On Monday, March 25, Senator Cynthia Lummis of Wyoming introduced the Grizzly Bear State Management Act of 2021. This act would “...direct the Secretary of the Interior to reissue a final rule relating to removing the Greater Yellowstone Ecosystem population of grizzly bears from the Federal list of endangered and threatened wildlife, and for other purposes.” Ursus arctos horribilis is estimated to have populated the North American continent for almost 50,000 years with the steady decline of their population resulting after European westward expansion in the 18-1900s. The National Parks Service states that "Grizzly bears were federally listed in the lower 48 states as a threatened species in 1975 due to unsustainable levels of human-caused mortality, habitat loss, and significant habitat alteration.”
This introduction of legislation appears in the shadow of the 2020 repeal of delisting the grizzly bear from the ESA. The 2020 decision was given by San Francisco-based Federal Judge “Mary M. Schroeder echoed the Federal District Court’s ruling. Delisting the grizzly bears failed to consider the long-term genetic effects on other grizzly bear populations across the country, she wrote. The court also ordered the Fish and Wildlife Service to “conduct a ‘comprehensive review’ of the remnant grizzly population” reports The New York Times. Meanwhile, the ESA already requires that threatened or endangered species have population reports conducted regularly to regulate the necessity for listing or delisting.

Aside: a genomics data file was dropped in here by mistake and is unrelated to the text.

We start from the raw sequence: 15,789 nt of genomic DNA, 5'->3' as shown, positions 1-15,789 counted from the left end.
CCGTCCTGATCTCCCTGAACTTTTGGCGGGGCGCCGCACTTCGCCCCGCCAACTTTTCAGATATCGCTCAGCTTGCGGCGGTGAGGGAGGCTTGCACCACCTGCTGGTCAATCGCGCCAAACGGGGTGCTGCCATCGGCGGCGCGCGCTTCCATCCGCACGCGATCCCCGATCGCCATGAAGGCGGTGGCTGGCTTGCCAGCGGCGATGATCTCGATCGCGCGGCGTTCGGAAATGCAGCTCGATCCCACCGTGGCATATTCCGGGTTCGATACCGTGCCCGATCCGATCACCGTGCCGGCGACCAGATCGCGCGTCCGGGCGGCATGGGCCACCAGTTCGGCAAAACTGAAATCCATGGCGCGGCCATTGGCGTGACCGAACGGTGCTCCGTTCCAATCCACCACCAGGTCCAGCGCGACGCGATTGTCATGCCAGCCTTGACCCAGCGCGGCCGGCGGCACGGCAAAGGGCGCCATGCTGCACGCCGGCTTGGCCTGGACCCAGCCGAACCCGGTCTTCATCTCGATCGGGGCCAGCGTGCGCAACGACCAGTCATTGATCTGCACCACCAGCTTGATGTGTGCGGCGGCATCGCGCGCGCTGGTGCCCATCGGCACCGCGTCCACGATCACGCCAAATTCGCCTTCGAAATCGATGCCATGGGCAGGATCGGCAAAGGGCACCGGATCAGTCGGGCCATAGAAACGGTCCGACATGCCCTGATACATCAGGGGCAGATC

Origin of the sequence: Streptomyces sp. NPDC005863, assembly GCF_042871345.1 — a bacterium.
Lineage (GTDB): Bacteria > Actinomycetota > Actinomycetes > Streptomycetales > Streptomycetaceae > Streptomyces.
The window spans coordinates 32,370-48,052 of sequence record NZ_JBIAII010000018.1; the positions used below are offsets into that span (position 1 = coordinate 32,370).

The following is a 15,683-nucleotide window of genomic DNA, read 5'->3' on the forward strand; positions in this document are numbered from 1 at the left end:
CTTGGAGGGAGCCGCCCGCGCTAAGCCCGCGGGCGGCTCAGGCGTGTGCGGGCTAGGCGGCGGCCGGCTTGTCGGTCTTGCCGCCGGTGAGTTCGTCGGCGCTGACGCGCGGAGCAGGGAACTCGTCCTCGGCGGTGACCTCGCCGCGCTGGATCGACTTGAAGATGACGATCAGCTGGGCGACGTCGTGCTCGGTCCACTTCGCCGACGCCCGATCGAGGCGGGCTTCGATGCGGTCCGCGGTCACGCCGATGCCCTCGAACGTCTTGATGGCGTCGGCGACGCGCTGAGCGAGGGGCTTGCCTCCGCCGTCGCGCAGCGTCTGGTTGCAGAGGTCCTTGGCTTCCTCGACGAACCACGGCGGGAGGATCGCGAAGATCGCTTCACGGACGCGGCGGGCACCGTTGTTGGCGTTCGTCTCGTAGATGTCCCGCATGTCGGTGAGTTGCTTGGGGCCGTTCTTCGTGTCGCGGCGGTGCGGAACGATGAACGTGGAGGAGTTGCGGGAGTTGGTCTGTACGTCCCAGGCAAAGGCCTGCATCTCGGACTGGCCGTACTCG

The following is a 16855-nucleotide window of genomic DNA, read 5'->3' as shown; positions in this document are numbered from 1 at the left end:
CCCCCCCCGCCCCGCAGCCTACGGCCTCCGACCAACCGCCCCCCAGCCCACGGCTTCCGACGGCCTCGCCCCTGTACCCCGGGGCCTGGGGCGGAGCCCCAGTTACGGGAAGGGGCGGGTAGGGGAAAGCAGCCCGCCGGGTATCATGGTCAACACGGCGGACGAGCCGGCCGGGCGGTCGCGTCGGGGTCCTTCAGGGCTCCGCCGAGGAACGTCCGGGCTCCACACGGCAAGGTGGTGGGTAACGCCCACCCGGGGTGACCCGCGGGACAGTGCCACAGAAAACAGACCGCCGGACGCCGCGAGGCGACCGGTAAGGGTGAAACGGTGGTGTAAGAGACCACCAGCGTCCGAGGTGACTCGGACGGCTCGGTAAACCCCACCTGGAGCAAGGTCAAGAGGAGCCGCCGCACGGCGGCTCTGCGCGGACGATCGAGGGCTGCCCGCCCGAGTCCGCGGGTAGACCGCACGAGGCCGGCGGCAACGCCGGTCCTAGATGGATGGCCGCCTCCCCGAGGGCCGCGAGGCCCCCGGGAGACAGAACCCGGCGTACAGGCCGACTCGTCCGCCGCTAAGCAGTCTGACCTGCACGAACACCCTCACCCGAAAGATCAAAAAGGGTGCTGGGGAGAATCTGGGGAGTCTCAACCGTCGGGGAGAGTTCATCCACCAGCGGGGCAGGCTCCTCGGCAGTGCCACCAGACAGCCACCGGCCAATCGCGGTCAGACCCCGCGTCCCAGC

Delisting is supported by Senators John Barrasso of Wyoming, Senator Mike Crapo and James Risch of Idaho, and Senator Steve Daines of Montana the concern is focused around the greater Yellowstone population. Senator Lummis goes on to state that “By all scientific measures, the grizzly bears of the Greater Yellowstone Ecosystem are fully recovered. Reproductive numbers are stable and the population is at or near its max capacity for the habitat. It’s time to remove the grizzlies in this area from the Endangered Species List and allow wildlife scientists in Wyoming, Montana, and Idaho to manage the populations according to science.”
This is yet another opportunity for hunters, anglers, outdoorsmen and women, and true conservationists to uphold the values of science-based wildlife management. We cannot allow emotionally-driven arguments to cloud the judgment of what is best for the future of wildlife. I urge each and every one of you to reach out to your state senator and respectfully request that they voice the support of the Grizzly Bear State Management Act of 2021.